We say potato, they say patataPosted: April 24, 2013
For those of you old enough to catch the lyrical reference of the post title, no, we didn’t call the whole thing off! For those of you not old enough, a quick Google of George and Ira Gershwin should enlighten you.
But back to the potatoes.
Last month I posted about an on-the-fly read aloud collaboration between my school, Peaslee Elementary School, and the school my daughter teaches at outside of Madrid, Spain in honor of World Read Aloud Day.
This four-minute video was such a hit at both our schools that other teachers expressed an interest in working on a project perhaps a little more substantial and with some specific learning objectives.
And so the cross-continental storytelling collaboration was born. Working with Miss Miranda’s fifth grade class here in Massachusetts and two seventh grade classes in Mahadajonda, our goal was to create a story written and illustrated by both the American and Spanish students in four alternating sections. The Common Core learning objective for our American students was to “write a narrative to develop real or imagined experiences or events using effective technique, descriptive details, and clear event sequence” (ELA W.5.3) and more specifically to “use narrative techniques such as dialogue, description and pacing” (ELA W.5.3b).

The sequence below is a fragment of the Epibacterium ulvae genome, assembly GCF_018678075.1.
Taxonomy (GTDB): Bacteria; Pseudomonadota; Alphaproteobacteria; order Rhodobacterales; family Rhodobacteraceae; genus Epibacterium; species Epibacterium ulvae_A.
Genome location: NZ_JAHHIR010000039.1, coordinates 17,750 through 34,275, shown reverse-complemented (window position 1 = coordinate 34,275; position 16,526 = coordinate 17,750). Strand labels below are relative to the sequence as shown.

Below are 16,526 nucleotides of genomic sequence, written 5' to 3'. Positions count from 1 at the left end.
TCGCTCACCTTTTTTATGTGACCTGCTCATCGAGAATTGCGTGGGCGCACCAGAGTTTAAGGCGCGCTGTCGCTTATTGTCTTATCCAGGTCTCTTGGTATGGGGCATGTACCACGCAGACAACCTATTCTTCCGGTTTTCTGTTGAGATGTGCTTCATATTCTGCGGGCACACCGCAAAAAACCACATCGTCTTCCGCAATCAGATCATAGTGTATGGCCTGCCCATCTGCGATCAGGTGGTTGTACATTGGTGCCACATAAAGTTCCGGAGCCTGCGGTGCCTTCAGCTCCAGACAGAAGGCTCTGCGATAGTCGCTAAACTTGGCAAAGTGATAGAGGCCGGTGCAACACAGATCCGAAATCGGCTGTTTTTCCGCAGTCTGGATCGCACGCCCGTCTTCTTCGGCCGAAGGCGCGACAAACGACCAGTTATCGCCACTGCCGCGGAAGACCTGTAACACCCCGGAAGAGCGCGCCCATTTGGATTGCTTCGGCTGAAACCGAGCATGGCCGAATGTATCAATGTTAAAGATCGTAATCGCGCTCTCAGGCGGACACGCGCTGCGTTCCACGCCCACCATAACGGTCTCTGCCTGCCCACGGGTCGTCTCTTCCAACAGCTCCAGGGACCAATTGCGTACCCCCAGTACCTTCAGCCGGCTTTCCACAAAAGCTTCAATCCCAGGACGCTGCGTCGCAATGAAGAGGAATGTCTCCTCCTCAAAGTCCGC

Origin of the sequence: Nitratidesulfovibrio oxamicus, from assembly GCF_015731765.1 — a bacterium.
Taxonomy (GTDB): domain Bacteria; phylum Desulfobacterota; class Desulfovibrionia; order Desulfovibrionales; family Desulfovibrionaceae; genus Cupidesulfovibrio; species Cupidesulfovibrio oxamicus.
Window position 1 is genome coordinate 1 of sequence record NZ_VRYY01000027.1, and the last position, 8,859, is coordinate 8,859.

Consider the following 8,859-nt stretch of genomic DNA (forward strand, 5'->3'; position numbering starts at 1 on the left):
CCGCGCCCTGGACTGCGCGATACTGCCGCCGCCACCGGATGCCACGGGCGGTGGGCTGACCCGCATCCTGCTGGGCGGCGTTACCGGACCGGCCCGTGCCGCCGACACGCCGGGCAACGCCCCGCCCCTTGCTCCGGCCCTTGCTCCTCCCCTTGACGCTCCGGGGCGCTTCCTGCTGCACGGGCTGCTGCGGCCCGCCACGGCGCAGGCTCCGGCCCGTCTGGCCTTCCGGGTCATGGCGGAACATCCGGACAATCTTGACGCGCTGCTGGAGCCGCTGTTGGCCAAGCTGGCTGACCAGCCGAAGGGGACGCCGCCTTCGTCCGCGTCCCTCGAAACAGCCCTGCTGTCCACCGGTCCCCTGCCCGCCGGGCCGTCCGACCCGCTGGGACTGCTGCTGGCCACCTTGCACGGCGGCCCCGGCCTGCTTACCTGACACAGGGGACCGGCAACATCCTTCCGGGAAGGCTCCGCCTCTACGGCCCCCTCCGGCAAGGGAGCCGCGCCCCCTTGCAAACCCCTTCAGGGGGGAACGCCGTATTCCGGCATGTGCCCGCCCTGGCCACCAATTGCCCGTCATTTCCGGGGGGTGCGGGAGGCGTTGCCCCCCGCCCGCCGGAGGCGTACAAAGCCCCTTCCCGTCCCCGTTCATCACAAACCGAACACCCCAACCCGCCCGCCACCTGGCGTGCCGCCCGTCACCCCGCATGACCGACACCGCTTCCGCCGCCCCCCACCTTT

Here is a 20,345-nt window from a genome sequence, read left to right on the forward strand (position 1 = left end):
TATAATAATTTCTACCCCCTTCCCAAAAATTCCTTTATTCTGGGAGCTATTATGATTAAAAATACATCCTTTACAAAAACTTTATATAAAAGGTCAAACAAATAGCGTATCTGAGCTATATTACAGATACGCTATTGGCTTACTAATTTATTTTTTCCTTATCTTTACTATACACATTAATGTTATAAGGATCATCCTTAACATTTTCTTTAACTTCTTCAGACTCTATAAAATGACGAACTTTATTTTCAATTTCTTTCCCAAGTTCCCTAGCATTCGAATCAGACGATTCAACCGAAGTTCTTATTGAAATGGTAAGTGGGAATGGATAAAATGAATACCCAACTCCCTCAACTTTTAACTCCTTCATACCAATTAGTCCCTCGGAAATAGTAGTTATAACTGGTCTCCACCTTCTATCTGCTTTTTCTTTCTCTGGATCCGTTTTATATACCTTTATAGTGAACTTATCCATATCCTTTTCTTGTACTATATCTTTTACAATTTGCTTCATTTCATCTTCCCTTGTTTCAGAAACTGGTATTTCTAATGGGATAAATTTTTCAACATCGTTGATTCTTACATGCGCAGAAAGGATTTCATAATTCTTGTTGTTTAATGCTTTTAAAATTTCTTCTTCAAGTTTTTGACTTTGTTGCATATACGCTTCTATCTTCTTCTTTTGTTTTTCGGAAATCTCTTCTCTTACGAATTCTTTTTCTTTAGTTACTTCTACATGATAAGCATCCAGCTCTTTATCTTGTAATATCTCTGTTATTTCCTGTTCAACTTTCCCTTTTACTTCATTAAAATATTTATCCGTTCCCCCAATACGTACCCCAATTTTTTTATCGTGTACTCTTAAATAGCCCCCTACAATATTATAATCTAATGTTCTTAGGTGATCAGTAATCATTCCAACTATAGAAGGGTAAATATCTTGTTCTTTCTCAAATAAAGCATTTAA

Since fluency was also an objective on both sides of the Atlantic, in addition to writing and illustrating, we recorded the students reading the story for a final production to be launched on El Dia Del Libro, International Day of the Book, April 23rd. Elena Gosalvez, a teacher of Ingles at IES Leonardo da Vinci produced this marvelous Prezi slideshow of the collaboration.
But wait, didn’t you say something about potatoes?
It was agreed that the students in Spain would write the first installment of the story. We had no idea what to expect and so eagerly awaited the arrival of the email with the story attachment. Imagine our surprise when we opened it to discover they had provided us with a story starter about Mr. Potato Head (and his look-alike Senor Patata!) Due to a mix-up at the airport, the potatoes are headed home with the wrong families. Oh the possibilities!
Here in the states the brainstorming began and the story developed. We sent our installment off into cyberspace and anxiously looked forward to the next episode. We were not disappointed and neither will you be. But no more spoilers. You’ll just have to watch the Prezi yourself to find out what happens!
In closing, I quote the words of Ira Gershwin from the refrain of the mystery song paraphrased in the post title, “We know we need each other so”. At the risk of sounding a tad maudlin, we do all need each other so, whether we eat potatoes or patatas, waffles or churros. Thank you. Gracias.